Barbara, this stuff is really amazing. And it’s really different from what I know as flour.

  9. Patricia L.Lucas Says:

    My Lord, Marianne! You made all that good stuff in a big iron can with heat inside! I can’t even bake a pie without scientific apparati and a promise from God that all will turn out right!
    Don’t ever get rid of that stove or your knack for “working” it.
    If you promise me a pie like that on Thanskgiving, I might entertain the thought of visiting you and that grand old oven! Your words alone make my mouth water!

  10. Marianne Says:

    Pat, just got my second shipment of 20 pounds, assorted varieties. It’s truly a love at first touch sort of thing.

    It would be great to have you here Thanksgiving. We can provide accomodations if you reserve soon, otherwise, no guarantees (except perhaps the dreaded hideabed. . .).

  11. Lorraine Palewski Says:

    To add to your praises of White Lily products, I just want to say amen. We have moved from the Chicagoland area 9 years ag to reture in Townsend TN, just outside the Smoky Mountains Natl. Park. When meeting up with my many wonderful new neighbors I was introduced to using the White Lily Flour brand. I, too, also thought I had always used the best flour in the Chcagoland area. I was really surprised at this wonderful product. I believe it is manufactured in or near the Knoxville, Tn area. Thats about 45 miles from me. I make it a point to watch for thier products to go on sale. And, if not andI need it I get it anyway. It definitely does make a difference. I don’t even sift , I just use my wire whip and run it thru the flour to use it. Works just fine.
    I have been cooking and baking for a lot of years. We will be celebrating our 47th anniversary this month, so that gives you a clue.
    Thanks for your website.

    Lorraine Palewski

  12. Marianne Says:

    Lorraine, glad you’re enjoying things here. How lucky you are to live so close to the source. If you have an favorite recipes to share, send them along.


  13. greg Says:

    i want the 800 number to order!!! I am always desperate around the holidays for white lilly cornbread mix.

    thanks so much!

  14. Marianne Says:

    Greg, here you go:


  15. Billy Says:

    TY, TY,TY,TY I was about to lose it because I didnt see that you had published the phone number.(here’s my story)
    I grew up in east Tn. about 50 miles from knoxville (home of white lilly)
    I know live in central oregon and you cant get a decent cornmeal out here much less one that is self rising. I know this because I just spent over 2 hours going to every store in this town of 70,000+ I grew up and for the most part raised my kids on these products. I’ve live here 3 yrs and in that time I have gotten aggravated every time I have attempted to make cornbread, It never turns out right. So tonight after throwing yet another pan of ,(something that nowhere closely resembled cornbread) away it hit me what the problem was and I went on my trek to every store in town I will definately be making a phone call first thing in the morning. once again Thank you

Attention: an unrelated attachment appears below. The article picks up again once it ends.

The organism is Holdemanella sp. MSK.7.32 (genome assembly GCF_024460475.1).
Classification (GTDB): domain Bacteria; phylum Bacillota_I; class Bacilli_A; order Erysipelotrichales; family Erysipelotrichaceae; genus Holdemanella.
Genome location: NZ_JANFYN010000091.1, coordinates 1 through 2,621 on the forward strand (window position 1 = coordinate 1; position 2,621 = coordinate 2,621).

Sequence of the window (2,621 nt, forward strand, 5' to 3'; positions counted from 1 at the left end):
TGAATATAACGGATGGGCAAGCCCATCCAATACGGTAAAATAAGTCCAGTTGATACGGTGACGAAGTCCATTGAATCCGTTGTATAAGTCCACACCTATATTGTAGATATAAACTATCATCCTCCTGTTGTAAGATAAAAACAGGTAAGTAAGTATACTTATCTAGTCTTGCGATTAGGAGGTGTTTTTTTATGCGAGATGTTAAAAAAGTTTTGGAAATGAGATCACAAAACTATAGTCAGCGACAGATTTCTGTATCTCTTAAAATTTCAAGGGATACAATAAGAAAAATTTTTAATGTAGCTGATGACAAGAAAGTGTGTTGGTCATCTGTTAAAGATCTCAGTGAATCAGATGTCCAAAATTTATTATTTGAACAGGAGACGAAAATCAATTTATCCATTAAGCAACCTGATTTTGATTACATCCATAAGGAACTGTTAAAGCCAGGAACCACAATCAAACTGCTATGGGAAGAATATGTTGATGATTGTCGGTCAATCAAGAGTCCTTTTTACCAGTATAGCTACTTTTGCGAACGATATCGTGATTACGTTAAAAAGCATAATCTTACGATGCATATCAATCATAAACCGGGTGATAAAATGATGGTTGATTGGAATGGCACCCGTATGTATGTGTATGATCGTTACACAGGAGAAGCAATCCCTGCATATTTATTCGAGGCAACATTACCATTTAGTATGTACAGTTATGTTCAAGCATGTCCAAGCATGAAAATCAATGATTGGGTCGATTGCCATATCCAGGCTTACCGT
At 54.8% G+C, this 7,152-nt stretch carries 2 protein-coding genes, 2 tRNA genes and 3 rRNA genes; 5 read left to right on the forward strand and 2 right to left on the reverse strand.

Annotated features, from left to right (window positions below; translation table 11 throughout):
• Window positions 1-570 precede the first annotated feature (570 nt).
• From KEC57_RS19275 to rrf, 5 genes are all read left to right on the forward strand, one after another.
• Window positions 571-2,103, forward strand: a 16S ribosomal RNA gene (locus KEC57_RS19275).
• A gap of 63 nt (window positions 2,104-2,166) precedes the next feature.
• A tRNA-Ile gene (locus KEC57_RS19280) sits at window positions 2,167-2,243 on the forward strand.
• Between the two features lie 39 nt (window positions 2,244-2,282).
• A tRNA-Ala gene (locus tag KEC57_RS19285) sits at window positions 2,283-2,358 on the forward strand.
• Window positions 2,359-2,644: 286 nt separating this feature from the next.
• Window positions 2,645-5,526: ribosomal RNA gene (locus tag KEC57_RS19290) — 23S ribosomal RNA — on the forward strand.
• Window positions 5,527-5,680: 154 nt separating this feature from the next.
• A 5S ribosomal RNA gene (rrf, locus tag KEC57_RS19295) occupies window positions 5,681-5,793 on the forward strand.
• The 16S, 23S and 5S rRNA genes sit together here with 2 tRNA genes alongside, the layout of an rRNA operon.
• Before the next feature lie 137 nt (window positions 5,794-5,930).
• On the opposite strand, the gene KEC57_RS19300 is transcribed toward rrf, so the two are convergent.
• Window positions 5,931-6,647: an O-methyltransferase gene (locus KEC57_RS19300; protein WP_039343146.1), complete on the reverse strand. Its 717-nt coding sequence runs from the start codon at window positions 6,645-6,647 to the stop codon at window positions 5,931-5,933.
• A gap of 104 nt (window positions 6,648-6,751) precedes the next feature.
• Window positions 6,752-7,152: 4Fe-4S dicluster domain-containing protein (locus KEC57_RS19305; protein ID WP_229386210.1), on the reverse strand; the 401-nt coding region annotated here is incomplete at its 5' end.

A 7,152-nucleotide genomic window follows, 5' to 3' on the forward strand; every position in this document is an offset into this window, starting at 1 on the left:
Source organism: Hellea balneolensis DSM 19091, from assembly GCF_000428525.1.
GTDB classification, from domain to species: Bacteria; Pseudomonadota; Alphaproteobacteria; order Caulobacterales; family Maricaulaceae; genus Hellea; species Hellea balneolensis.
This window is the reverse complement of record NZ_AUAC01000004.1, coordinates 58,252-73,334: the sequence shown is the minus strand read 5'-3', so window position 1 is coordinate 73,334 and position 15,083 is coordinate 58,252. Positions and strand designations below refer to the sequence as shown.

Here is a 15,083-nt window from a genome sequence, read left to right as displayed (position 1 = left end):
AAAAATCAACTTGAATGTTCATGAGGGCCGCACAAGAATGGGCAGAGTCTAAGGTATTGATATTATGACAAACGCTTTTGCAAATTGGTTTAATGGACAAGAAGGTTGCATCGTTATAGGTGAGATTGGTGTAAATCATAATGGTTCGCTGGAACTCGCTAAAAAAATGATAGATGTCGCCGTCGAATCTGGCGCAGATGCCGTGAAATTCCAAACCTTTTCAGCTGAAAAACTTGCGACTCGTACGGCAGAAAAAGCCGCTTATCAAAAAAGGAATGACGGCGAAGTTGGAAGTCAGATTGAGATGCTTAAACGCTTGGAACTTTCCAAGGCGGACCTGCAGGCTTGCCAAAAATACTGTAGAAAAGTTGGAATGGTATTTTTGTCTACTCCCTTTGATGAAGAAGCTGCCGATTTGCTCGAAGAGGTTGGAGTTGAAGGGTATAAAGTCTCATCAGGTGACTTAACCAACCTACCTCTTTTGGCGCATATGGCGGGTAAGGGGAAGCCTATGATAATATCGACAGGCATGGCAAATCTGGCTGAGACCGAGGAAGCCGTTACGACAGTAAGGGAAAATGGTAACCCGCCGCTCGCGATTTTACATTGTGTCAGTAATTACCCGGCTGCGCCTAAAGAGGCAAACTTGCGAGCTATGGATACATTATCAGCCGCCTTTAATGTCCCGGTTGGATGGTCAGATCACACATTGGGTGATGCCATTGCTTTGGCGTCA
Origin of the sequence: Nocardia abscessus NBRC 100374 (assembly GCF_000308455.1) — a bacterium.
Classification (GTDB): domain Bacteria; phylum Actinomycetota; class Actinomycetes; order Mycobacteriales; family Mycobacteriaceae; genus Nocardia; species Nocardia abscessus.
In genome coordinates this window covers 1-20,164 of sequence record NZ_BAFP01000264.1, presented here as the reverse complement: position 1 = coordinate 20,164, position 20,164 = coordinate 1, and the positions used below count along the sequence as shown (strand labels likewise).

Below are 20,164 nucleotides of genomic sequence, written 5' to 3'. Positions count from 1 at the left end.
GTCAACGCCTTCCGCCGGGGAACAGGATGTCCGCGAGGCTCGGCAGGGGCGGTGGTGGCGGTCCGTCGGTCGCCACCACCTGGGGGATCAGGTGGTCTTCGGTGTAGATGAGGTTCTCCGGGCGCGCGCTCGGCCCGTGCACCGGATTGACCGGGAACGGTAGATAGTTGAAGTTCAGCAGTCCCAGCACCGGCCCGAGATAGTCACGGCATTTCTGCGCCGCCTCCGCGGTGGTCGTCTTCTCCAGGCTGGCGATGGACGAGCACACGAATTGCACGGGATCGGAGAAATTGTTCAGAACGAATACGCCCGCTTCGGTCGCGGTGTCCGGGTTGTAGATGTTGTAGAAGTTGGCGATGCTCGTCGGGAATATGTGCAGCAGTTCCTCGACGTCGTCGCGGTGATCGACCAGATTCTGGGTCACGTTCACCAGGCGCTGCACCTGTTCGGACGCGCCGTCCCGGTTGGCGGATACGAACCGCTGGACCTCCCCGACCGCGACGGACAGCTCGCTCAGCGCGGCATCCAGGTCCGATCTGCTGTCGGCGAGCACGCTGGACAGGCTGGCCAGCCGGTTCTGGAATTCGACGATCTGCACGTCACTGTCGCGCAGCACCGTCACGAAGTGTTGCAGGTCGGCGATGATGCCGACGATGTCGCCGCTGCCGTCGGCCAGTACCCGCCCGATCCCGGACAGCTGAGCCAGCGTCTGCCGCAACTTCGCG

16. Marianne Says:

    You’re welcome, Billy, glad I could help.

  17. Lorraine Says:

    I was trying to find the online web site for white lily flour. I have been an avid fan of this product since moving down here in east TN from Illinois. It is by far the best quality flour to use. But————-the other night on our local TV station, WBIR, Knoxville, They had a story on the near future closing of the plant that makes this flour in Knoxville. 72 people will be out of work by June. I knew Smuckers bought them out but I never thought this would be an outcome. I wonder what will become of this product. Who knows, we might have to try India , China or Mexico to get this product like every other good thing we had in this country.

  18. Marianne Says:

    No! I am devastated!

  19. Faye Cornett Says:

    Will we still be able to find White Lily products if they close the Knoxville plant? I will not use other brands and do not know what to do!!!!

  20. Marianne Says:

    Faye, I guess you have to ask the Smuckers folks. The other question is, if you can still buy them, will they be the same?

  21. John Hackney Says:

    Being an employee of what was the White Lily Foods Co. I feel it is my duty to inform you that the quality of flour will not be maintained. The process of Milling flour can not be achieved by any other company in the world. Our milling process is difference and the dedication of the employees in assuring the quality of our product will be lost forever. Do not blame Smuckers for this. They as just recently purchased the Name. C. H. Guenther & Son bought the plant ten years ago. They were never interested in keeping the highest quality of baking Flour on the market. Hearing the joy of what people said about using our products which we hear even from our neighbors and letters from all over the world give all the employees at White Lily a great satisfaction of what we were able to do.

  22. Marianne Says:

    John, I’m mourning with you. I made chicken and dumplings tonight for the first time in many moons. I used White Lily four, and even though it pains me to be so vain, the dumplings were superb–light, fluffy, and wonderful.

  23. akentuckycreation Says:

    I’ve been on vacation in the west. When I return to Ky. I will try to investigate. We have the JIF plant in a nearby town, owned by Smuckers’. Maybe I can get some info. I am also saddened as I use the flour and cornmeal mix as well. They are great. I’ll keep everyone posted if I get any answers.


  24. Marianne....another one Says:

    I just ordered White Lily from the Smuckers online store. You have to buy at least in packs of 2, but you can choose whatever product you want for the pack.

  25. Southern Family Man Says:

    I am DEVASTATED! How can you eat SUCKERS without White Lily Flour Bisquits. NO MORE SMUCKERS, JIF or WHITE LILY FLOUR for me! It’s all about the root of all EVIL! The pursuit of that almighty DOLLAR. For the white collars at SUCKERS. I hope you CHOKE on your new biscuit flour with your jam!

  26. Philip Says:

    @Southern Family Man, I’ve come to the party a bit late. Just recently heard about White Lily flour only to discover that I’ll never have an opportunity to experience the real deal. That being said I’ll probably purchase some from Smuckers to see how their version of White Lily flour compares to the flours that I’m using now. Believe me I’d much rather try out White Lily milled in Knoxville, but that can’t happen, can it? Your anger and vitriol are misplaced Sir. Shame on you for cursing an innocent baker who had nothing to do with Smuckers purchasing White Lily.

  27. Torrence Says:

    Wonderful post! gud stuff..

  28. Tammy Madrid Says:

    This is a massive along with a highly interesting email check out on this great blog.